An Upside Down View of Governance

28 April 2010

Front cover of An Upside-down View of Governance28 April 2010 - Sue Unsworth

How should western policymakers respond to the challenges posed by weak or 'fragile' states across the developing world – states such as Sudan and Afghanistan that are unable to control their territories, provide security for their people, or deliver basic services?

Newly published research from the DFID-funded Centre for the Future State titled An Upside Down View of Governance  suggests that donors need to stop viewing the world through the lens of OECD experience, and instead look in a much more open-minded way at what is actually happening in a particular 'fragile' contexts.

Spurred by concerns for their own security and prosperity, as well as humanitarian goals, western policymakers are becoming much more actively involved in looking for ways of addressing these challenges posed by weak or 'fragile' states. Moreover, scarred by their recent experiences in Somalia, Afghanistan and elsewhere, they have increasingly come to recognise that 'state building' is a local political process, that outsiders have limited influence on it, and that their security, diplomatic and development objectives need to be much better aligned.

Although this is welcome, the research findings reveal that underlying the new activism are two very unhelpful assumptions: that state building involves putting in place formal, rules-based institutions designed to protect civil, political, social and economic rights; and (despite their protestations about this being a local political process) that Western governments need to take a leading role in finding and funding solutions.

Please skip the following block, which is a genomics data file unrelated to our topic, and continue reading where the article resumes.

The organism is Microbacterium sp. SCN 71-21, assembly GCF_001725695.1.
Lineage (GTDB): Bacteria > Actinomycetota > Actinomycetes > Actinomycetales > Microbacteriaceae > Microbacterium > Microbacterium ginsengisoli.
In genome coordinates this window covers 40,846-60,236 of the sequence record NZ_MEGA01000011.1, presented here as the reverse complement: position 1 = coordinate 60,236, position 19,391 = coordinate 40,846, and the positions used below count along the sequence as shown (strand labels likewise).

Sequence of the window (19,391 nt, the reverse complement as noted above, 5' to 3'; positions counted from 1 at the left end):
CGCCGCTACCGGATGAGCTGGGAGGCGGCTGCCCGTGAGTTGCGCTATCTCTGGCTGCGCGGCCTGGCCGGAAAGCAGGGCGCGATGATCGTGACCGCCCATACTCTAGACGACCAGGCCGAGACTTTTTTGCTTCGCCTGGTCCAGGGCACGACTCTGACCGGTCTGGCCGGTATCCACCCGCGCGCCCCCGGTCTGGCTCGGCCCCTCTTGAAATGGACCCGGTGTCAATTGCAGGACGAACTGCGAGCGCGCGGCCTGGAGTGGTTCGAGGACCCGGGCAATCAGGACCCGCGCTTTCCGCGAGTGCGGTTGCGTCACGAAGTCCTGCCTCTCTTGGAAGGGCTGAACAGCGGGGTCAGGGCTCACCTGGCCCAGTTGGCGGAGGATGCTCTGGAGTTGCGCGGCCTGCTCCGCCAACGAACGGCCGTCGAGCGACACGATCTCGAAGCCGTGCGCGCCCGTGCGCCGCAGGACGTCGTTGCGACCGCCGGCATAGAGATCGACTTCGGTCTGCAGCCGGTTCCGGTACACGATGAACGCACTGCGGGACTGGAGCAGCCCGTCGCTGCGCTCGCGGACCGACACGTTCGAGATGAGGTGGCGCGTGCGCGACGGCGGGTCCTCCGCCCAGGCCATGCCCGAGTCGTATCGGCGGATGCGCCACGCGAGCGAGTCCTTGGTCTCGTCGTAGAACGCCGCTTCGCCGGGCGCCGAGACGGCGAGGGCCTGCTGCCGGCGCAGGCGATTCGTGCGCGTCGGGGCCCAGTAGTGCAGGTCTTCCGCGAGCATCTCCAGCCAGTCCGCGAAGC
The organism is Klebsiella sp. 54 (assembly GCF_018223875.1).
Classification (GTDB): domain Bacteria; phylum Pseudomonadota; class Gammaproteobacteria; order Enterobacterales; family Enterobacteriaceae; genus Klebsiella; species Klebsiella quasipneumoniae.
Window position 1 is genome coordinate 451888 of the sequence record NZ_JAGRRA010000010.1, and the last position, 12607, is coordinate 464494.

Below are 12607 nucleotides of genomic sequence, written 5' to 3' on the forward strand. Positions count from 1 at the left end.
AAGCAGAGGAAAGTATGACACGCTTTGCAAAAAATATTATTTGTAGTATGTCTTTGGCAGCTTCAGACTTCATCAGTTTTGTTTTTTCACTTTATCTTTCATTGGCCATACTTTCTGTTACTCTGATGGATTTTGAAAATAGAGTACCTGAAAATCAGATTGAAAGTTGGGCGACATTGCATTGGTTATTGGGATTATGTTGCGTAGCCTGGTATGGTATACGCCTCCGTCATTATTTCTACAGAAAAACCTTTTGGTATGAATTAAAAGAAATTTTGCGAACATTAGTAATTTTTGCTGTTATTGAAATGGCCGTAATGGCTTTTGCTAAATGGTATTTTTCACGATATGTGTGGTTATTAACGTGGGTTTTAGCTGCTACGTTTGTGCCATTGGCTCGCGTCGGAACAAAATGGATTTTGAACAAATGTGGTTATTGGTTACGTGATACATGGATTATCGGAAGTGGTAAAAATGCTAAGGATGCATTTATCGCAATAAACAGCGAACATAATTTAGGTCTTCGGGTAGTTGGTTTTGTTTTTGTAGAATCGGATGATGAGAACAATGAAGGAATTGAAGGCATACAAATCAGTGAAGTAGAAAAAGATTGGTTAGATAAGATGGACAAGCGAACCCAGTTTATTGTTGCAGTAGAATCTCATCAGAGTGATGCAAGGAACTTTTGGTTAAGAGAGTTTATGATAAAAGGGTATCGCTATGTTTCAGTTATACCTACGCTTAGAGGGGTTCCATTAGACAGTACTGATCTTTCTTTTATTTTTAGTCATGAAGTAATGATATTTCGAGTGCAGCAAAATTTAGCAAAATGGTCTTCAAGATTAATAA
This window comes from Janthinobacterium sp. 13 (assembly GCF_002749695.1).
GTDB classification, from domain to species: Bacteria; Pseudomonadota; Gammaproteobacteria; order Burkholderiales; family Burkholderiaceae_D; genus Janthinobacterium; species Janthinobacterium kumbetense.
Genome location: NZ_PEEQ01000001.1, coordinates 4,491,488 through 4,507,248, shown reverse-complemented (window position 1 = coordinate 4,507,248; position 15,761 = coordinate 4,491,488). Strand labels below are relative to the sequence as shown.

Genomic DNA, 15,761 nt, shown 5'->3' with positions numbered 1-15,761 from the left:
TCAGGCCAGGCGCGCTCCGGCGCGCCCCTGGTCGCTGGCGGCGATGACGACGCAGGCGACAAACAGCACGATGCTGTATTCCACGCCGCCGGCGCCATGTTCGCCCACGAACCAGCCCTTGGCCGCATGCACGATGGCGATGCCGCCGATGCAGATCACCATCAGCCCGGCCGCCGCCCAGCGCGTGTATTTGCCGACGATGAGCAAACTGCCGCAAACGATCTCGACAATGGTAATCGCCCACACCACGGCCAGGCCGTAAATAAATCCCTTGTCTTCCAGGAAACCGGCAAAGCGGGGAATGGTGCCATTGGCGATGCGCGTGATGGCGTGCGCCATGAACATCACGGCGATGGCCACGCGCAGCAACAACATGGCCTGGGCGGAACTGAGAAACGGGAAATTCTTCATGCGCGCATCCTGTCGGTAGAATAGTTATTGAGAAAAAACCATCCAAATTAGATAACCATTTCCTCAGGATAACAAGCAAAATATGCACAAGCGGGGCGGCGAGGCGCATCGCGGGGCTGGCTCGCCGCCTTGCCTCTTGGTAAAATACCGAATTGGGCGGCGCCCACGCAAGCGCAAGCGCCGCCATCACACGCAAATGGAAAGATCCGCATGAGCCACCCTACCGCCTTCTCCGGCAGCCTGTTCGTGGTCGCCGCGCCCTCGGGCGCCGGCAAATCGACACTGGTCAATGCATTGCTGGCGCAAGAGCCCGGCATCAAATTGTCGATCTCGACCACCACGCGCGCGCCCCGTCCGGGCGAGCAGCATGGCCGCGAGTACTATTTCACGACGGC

These assumptions are now being challenged. Researchers writing in An Upside Down View of Governance argue that by changing the way their perceive state fragility, donors will start to see elements of public authority being created in a great variety of ways, through the interaction of state and society, politicians and investors, formal and informal institutions. The key is to understand the incentives that drive elite interests, the way sources of revenue shape relations between governments and taxpayers, the relationship between people who hold political power and people who hold economic power, and the way informal 'traditional' institutions operate at a very local level.

While the orthodox approach of creating formal, rules based political and market institutions may be a valid long-term goal, it is ill suited to helping poor countries with weak governance to improve stability and security or to increase productive investment in the short to medium term. Viewing the world through an OECD lens, and assuming that 'west is best', can get in the way of discovering more unorthodox, incremental ways of making progress.

Sue Unsworth is an independent consultant working with the Centre for the Future State.

An Upside Down View of Governance presents the main findings of the Centre's five-year research programme led by researchers at the Institute of Development Studies and funded by the Department for International Development (DFID) between 2005-2010.

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